5. “The Last Cruise,” a documentary coming to HBO tomorrow night, provides a compelling if relatively incomplete picture of the COVID-19 outbreak on the Diamond Princess cruise ship. Read Richard Roeper’s full review of the stunning look into nascent days of the pandemic that shook the world.
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A bright one

Students’ mural in Humboldt Park spotlights what’s important to its creators

The mural painted on a wall outside apartments near Division Street and Springfield Avenue in Humboldt Park is different from most murals around Chicago in that it was designed and painted mostly by middle school students.

The youngest of them: sixth-graders. The oldest: high school freshmen.

The students did the mural through R City Print Shop, an organization that helps kids create art and learn entrepreneurial skills by silk-screening shirts and masks to sell.


The letters “BLM” — for Black Lives Matter — are at the center of a mural near Division Street and Springfield Avenue.


Seven students met twice a week for about two months, completing the mural in November.

It touches on things that were on their minds. Like social justice and celebrities like Kobe Bryant who died young and unexpectedly.

Songiné Clarke, 30, a teacher who worked with them, describes the mural as “justice-oriented,” highlighting the Black Lives Matter movement and LGBTQ rights with a large “BLM” across a rainbow backdrop.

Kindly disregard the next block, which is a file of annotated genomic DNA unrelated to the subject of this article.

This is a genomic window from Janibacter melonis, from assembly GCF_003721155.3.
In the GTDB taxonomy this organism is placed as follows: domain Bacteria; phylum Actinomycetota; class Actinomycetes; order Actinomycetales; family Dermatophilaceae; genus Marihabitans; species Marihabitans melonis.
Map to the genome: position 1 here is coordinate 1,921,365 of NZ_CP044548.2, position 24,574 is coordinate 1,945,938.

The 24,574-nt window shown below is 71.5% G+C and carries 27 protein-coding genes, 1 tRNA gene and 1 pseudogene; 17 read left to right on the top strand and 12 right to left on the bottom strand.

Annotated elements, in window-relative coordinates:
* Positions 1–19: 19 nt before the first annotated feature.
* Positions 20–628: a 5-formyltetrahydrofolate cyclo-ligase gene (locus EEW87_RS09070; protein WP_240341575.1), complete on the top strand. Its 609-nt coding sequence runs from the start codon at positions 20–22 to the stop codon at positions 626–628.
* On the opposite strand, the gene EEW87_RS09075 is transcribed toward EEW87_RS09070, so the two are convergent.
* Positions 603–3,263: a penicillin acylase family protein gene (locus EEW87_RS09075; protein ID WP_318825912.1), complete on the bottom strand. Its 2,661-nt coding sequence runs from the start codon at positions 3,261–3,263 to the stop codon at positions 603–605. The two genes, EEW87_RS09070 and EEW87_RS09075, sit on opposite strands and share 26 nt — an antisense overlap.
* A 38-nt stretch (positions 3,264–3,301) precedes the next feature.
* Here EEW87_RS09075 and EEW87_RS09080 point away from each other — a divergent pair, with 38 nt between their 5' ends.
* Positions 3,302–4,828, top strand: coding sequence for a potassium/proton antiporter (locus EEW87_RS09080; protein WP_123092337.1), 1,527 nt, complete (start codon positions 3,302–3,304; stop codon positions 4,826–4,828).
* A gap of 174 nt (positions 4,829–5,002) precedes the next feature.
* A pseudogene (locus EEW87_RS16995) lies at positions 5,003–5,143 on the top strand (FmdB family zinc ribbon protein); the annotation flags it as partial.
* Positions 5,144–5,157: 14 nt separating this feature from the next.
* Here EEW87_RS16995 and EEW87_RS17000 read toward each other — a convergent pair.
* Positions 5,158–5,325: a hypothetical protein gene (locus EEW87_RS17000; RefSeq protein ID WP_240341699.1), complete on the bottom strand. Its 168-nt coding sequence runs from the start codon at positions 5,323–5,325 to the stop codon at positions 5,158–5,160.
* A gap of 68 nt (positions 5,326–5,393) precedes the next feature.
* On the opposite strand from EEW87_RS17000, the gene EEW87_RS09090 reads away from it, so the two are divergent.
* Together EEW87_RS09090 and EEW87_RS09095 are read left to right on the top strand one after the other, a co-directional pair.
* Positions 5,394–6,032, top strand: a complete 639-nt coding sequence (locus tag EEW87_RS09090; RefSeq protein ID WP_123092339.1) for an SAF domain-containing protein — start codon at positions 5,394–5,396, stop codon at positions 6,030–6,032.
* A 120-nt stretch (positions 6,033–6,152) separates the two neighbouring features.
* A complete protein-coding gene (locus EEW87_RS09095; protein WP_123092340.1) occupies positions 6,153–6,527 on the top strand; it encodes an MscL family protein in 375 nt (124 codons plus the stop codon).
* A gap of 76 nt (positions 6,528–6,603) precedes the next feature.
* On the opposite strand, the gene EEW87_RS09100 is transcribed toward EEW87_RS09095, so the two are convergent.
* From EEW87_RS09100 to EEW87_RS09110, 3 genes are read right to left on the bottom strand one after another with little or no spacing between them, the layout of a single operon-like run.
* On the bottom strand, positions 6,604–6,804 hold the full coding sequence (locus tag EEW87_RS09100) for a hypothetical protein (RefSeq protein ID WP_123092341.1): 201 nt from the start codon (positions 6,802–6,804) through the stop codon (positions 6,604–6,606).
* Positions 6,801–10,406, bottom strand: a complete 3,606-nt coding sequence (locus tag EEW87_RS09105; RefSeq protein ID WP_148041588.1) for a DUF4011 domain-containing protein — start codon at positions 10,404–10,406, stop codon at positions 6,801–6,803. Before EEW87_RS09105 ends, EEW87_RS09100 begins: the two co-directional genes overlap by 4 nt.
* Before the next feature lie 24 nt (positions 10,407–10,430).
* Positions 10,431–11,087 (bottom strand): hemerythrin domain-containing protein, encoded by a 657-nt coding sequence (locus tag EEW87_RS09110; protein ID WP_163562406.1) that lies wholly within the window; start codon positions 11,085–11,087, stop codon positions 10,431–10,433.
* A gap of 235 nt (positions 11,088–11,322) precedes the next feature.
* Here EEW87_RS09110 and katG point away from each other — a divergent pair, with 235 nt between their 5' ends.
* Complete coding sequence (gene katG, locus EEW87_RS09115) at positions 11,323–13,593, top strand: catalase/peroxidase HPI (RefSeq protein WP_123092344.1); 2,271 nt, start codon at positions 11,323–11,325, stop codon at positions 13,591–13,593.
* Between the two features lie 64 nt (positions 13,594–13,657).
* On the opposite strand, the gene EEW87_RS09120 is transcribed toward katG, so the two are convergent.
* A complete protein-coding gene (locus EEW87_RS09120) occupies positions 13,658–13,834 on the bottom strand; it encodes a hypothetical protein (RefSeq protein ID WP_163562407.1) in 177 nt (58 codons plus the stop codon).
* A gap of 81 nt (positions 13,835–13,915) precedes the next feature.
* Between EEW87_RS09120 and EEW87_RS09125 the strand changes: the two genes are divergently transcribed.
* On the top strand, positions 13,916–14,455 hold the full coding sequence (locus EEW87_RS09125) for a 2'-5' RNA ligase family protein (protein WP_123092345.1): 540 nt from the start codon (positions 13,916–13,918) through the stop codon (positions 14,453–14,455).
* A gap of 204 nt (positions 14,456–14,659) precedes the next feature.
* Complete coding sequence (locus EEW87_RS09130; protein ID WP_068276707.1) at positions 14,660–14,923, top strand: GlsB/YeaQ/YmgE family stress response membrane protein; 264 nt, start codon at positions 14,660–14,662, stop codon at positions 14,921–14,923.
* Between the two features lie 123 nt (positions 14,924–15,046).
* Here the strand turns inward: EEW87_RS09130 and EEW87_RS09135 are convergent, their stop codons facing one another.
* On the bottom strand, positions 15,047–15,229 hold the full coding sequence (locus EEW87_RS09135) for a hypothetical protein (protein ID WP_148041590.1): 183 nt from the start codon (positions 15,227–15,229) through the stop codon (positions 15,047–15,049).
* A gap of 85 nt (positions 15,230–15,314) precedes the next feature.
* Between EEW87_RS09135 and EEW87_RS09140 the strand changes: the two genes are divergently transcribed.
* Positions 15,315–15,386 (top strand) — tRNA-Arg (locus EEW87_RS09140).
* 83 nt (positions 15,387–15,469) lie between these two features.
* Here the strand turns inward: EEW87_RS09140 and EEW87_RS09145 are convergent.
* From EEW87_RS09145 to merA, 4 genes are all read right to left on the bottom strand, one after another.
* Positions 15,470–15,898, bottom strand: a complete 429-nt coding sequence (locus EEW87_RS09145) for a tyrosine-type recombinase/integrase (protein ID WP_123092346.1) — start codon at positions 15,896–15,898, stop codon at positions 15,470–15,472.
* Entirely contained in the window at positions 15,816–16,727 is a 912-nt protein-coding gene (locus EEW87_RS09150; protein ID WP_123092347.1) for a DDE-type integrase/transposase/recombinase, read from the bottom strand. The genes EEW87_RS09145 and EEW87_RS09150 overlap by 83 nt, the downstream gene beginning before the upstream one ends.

Part of the mural features the names of Bryant, hip hop icons Juice WRLD and XXXTentacion and actor Cameron Boyce.

Read Kyle Brown’s full story here and check out our ongoing series on murals and mosaics in the city.

From the press box

Kirby Dach’s surprise return to the Blackhawks last night didn’t lead to a victory, but the remainder of the season will serve as a chance for the second-year pro to further establish himself as the team’s cornerstone player, Ben Pope writes.

And while the White Sox are saying publicly what they would be expected to say, privately, they must be thinking that losing a player poised to ascend into All-Star company and a middle-of-the-order masher is a crushing blow. That’s why the club already has a motto for 2021: “Next man up,” writes Daryl Van Schouwen.

Your daily question ☕

What are your plans for spring break this week?

Email us (please include your first name and where you live) and we might feature your answer in the next Afternoon Edition.

On Friday, we asked you: What’s a food you hated as a kid but enjoy eating now? Here’s what some of you said...

“Brussels sprouts. My mom used to boil them and serve them to us. We would hide them anywhere we could to avoid eating them. Now I’ll eat brussels sprout air fried, sauteed, and roasted. They are one of my favorite vegetables.” — Christina Herrera

“Mushrooms. Hated the taste and texture of the white mushrooms I was exposed to as a kid. Now I can’t get enough of them. All types — white, oyster, portobello, shiitake, etc.” — Jeff Niebres

Beets... could not stand them until I found them in my spinning salad at Lawry’s in Chicago. Ever since, I’ve loved them.” — Michelle Copenhaver

“Anchovies and olives.” — Adrienne Sabora

“Mushrooms. Hated the taste and texture of the white mushrooms I was exposed to as a kid. Now I can’t get enough of them. All types — white, oyster, portobello, shiitake, etc.” — Jeff Niebres